The Likud (Union) was formed by the joining together of Free Center, Laam and Gahal in preparation for the 1973 elections, and since then has become one of Israel's major conservative parties. It is the largest right wing party, and is considered moderately right wing. Since 1973, the Likud has either been the ruling party in the Knesset or the leading opposition party. Likud was in power from 1996 until 1999 when Netanyahu lost to Ehud Barak and again since February 2001 when Ariel Sharon won the Prime Ministerial Election.

  • Willing to negotiate peace with Palestinian leadership "not compromised by terror"

  • Not in favor of a Palestinian state, although contradictory statements have been made by Prime Minister Sharon

  • Opposed to dismantling of settlements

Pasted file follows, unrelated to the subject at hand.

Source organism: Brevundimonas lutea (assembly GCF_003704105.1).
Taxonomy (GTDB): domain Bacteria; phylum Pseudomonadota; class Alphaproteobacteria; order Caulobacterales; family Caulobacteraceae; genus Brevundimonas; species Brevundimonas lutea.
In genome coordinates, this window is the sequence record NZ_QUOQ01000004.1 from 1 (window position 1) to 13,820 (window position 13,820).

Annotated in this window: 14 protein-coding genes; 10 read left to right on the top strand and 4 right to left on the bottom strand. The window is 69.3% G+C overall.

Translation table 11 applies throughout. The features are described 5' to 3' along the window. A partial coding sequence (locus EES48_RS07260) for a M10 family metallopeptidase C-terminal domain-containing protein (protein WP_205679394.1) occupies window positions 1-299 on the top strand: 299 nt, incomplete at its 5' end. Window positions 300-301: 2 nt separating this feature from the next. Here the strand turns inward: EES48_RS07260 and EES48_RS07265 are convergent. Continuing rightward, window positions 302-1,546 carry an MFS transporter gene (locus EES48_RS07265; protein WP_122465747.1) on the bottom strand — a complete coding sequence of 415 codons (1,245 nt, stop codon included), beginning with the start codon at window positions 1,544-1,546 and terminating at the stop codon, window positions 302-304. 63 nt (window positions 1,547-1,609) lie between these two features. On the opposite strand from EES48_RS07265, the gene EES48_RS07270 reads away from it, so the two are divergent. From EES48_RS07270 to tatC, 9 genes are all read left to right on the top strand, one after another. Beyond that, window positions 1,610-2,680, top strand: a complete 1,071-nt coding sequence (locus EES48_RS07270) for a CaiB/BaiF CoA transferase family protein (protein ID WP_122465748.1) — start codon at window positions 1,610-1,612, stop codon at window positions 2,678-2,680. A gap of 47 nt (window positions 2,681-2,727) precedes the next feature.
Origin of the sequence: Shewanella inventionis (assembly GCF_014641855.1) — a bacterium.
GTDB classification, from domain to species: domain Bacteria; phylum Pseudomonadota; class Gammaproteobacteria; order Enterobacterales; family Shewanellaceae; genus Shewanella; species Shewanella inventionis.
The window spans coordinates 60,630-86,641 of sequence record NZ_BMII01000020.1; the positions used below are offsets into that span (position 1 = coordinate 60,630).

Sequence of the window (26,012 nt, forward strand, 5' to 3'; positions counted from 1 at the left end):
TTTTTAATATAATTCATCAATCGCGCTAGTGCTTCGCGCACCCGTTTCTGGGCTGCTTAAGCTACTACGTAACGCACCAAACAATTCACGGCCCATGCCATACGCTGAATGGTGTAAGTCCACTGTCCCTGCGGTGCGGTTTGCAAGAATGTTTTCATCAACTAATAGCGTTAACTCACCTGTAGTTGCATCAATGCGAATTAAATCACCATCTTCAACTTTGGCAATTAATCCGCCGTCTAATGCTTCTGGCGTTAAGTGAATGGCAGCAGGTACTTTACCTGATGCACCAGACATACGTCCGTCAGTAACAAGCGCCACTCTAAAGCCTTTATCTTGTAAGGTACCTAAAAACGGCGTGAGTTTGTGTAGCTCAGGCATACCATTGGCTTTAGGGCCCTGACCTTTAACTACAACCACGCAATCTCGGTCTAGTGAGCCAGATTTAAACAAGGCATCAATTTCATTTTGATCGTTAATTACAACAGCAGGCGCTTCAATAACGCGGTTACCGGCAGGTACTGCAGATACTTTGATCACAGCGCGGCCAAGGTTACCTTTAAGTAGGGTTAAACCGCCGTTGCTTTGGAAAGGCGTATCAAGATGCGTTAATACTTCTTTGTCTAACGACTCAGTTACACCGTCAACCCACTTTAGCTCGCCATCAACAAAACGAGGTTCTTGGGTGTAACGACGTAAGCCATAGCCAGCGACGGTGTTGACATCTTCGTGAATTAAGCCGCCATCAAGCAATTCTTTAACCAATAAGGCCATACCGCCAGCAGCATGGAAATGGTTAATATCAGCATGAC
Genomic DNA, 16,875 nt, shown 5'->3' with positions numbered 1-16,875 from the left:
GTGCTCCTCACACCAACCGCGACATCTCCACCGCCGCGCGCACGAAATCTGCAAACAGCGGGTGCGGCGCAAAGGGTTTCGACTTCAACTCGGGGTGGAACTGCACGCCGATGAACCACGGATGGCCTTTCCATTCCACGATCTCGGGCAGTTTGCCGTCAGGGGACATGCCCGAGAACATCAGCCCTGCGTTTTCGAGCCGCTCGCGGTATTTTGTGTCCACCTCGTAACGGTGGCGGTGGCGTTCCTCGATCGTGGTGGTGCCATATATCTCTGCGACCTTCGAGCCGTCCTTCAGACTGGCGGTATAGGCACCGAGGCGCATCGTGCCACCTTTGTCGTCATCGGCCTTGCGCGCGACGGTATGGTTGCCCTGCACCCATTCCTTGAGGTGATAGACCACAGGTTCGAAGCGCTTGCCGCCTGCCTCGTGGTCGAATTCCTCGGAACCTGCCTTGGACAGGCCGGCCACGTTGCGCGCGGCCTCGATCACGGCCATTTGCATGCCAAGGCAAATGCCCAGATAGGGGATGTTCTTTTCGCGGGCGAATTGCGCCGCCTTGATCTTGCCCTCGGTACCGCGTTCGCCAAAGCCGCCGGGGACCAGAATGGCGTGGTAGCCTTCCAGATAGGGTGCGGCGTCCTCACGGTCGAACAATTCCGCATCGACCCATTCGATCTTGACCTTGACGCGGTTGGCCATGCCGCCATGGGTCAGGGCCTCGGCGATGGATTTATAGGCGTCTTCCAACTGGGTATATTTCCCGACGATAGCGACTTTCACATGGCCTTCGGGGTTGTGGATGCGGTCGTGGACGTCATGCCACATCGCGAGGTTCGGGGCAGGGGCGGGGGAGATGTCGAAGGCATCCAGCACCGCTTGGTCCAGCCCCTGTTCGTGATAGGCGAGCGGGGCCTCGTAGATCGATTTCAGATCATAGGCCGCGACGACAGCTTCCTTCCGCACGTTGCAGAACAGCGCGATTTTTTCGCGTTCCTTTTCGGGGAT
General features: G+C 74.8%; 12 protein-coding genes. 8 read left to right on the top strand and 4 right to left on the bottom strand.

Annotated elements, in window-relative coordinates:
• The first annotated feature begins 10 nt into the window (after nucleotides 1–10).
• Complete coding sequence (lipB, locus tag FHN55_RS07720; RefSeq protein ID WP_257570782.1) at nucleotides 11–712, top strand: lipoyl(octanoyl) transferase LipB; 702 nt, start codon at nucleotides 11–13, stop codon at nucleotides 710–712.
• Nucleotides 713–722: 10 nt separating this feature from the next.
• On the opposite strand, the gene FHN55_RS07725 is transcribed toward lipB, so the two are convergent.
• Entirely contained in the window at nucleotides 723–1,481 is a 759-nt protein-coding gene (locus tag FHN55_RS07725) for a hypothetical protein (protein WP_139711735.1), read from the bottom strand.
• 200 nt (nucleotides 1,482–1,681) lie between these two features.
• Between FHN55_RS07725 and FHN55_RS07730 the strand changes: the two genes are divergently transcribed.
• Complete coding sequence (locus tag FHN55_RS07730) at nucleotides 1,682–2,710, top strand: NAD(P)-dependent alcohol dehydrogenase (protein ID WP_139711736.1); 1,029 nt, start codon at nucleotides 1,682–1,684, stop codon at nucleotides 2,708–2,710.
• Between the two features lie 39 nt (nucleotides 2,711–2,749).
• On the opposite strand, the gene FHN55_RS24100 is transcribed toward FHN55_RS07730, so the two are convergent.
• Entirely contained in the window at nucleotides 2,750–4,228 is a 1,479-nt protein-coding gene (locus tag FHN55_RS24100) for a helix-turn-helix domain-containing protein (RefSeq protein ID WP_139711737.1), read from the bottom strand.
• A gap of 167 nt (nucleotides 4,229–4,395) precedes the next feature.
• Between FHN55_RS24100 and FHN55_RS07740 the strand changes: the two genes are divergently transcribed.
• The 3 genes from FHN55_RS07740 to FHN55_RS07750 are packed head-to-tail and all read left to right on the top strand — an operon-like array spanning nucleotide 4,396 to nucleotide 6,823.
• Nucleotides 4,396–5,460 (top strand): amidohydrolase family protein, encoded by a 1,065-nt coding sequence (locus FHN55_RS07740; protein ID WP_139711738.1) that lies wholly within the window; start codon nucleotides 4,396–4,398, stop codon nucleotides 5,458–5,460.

• Favors maintaining status quo in religious/state issues

Yisrael B'Aliya

  • Founded as a party in 1996 by Natan Sharansky (former refusenik). It aims to promote both further aliya [immigration] and the improvement of the situation and rights of current olim [new immigrants]. Represent and advance rights of all immigrants, with particular focus on immigrants from the former Soviet Union

  • Views democratized Palestinian Authority as key to progress on peace process

  • Yisrael Ba'aliya supports Palestinian autonomy, but not a Palestinian state. Overall security in such an entity must remain in Israel's hands.

  • Chief among its demands are the options for civil marriage and burial.